Story by Tom Austin Written Tom Austin Revised by Meg Sorick
Cassette 1 Entry 2
“I’m dictating this as I drive to Norland. I want to learn about the people in Norland, and Coboconk. I want to find some of the characters my aunt told me about. Eric the Pirate is the primary person to find. Men talk to their mechanic like they talk to their bartender. I also need to find a place where I can get my hair done. I’m going to park outside the A & P store.”
As I walked in, a gigantic rack of picture postcards caught my eye and I had to stop to look. Some of them showed Norland the way it was fifty years ago. It was fascinating to see how little the town had changed. I purchased one copy of every postcard. As I shuffled through the pile, I stopped at one with a photograph of the town sign, reading ‘Norland, Population 200’ and nothing else. But I didn’t recall seeing this sign when I drove through the town the previous day.
An old man approached the counter and stole a glance at the card in my hand. “Yep, that sign was up for almost fifty years. People could never understand why the population never changed. They always thought it stayed at two hundred. Someone actually started a rumor that Norland was inhabited by witches and warlocks, and whenever the population got over two hundred, we held sacrifices to keep the number in check!” He chuckled. “Excuse me, where are my manners. The names Mervin Lemay. Say, you look kinda familiar. You one of those TV types?”
“Guilty as charged. My name is Cassandra Carter, I’m a reporter for CKMT.”
“Is that so? What brings you to Norland?”
“I’m the new owner of Blue Cottage on Shadow Lake. My aunt left me the cottage in her will.”
“You mean you’re related to Heather Carter?”
“Again, guilty as charged. I haven’t been up here in twenty years. Do you think you could tell me about a bit about the town, my neighbors, that sort of thing? It would help me get a feel for the place. You see, I’m trying to decide if I should move up here permanently.”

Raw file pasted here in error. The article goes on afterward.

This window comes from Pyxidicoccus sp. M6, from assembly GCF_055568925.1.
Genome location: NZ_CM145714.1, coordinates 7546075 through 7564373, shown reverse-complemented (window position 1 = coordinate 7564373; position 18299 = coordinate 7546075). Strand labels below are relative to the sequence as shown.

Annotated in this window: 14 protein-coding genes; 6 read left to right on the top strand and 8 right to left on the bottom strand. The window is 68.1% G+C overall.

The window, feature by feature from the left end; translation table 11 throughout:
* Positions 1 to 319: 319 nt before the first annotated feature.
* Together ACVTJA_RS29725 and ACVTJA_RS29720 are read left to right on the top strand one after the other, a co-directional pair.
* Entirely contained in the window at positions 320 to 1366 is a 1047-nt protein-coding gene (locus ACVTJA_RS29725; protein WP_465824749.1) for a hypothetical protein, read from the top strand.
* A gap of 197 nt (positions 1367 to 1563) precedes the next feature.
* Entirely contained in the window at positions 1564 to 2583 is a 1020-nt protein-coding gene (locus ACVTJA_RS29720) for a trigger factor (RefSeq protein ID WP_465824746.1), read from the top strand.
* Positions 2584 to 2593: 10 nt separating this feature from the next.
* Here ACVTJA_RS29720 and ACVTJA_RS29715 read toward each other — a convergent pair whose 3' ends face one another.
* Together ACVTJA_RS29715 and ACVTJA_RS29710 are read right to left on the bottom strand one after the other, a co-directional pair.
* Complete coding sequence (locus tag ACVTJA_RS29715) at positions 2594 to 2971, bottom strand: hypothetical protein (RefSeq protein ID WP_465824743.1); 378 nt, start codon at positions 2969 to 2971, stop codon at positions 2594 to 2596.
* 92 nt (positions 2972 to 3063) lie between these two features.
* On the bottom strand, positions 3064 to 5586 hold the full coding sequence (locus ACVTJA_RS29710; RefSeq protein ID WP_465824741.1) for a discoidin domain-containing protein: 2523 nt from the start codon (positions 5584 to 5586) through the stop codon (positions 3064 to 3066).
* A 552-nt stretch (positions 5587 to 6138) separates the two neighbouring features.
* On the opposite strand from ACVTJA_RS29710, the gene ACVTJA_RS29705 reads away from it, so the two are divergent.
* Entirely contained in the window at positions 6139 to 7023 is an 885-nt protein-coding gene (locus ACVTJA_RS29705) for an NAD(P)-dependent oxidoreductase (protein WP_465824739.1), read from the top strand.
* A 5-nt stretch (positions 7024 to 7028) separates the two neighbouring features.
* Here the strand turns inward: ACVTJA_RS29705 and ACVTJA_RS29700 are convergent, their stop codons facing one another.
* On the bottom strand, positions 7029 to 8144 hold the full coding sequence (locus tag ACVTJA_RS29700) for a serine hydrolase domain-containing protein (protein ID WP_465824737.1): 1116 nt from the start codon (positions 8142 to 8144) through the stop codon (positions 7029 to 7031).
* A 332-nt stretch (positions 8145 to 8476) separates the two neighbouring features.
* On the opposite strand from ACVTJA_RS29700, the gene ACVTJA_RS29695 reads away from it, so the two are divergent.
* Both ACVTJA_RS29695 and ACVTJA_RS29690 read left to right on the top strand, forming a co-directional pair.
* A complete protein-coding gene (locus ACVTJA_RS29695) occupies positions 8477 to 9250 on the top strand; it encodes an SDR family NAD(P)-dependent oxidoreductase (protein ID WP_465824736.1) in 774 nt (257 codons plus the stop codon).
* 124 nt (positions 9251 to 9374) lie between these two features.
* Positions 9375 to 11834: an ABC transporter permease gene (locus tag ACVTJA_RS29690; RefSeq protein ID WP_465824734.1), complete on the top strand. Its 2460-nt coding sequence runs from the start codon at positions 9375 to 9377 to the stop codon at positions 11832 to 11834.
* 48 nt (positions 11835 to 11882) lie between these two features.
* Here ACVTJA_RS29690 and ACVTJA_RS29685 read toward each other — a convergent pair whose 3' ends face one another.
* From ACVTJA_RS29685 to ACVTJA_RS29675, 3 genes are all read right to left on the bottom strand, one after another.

After wiping his hands on his apron, Mr. Lemay came out from behind the counter. “Now where did I put those blasted reading glasses of mine?” he grumbled while patting himself down in a futile search.
I stifled a smile. Obviously, Mr. Lemay was a bit forgetful —he was wearing his glasses. I tried to think of a polite way to tell him, but diplomacy has never been my strong suit so I just blurted, “You’re wearing them, Mr. Lemay.”
Reaching up to feel the frames grasping his head, he started to blush. “Well, what d’ya know.” He waved a hand and continued, “Let’s start your education by taking a look at some those postcards.”
I handed him my pile. He tapped a finger on the first one. “This shows the store and gas station next door as it appeared fifty years ago. As you can, see not much has changed.” He shuffled through the cards telling a little story of each scene. When he had finished, he handed the pile back to me.
“Now, your neighbors. You have P.G. Webb on the one side and Peter James Christopher on the other, but you probably knew that. Mr. Webb and his wife started off as weekenders. But then Mr. Webb decided to move here shortly after Mrs. Webb passed away. Such a shame… Anyway, Mr. Christopher is another story. He and his wife moved up here not long before your aunt died. Mrs. Christopher didn’t care for this lifestyle and the two split up.” He leaned in close, “Between you and me, she was a nasty piece of work. Never satisfied and always expected things to happen at the snap of her fingers. Now, him— he’s a completely different breed of cat. Keeps to himself. In fact, I don’t believe I’ve seen him in almost two years. He even has his food delivered to the cottage. The orders come in through email, can you believe it? Must be some kind of recluse or something. A writer, I think. And a pretty good one from what I gather.”
Now that had to be the understatement of the year. If this was the Peter James Christopher, then he was the author of three books of fiction, two of them wildly popular. His most recent book didn’t do as well as the first two. Critics all agreed that something was missing. It just didn’t have that Peter James Christopher feel to it, that special something that made you want to buy the book, then devour every word. What had happened? Had he lost his touch? Mr. Lemay interrupted my thoughts.
“Now, your late Aunt Heather. She was my definition of a lady. Old fashioned manners and what not. She always said please and thank you. Let the fellows open and close the door for her.” He held up a finger. “But I should add that she was a bit of a free spirit too. Wasn’t afraid to speak her mind, and if the moment called for it, she would say damn. Though I can’t say I ever heard her use those other four letter words that are so popular these days—”
“Oh, she used them,” I cut in. “Very rarely, but she had her own special collection of colorful words. Damn was her favorite. Once, when I was ten, I watched her change the oil in her car. She’d say “futz” instead of the other F-word a lot, most likely because I was there. If she only knew… By then, my vocabulary of swear words was already pretty well established. I even knew a few she never used.”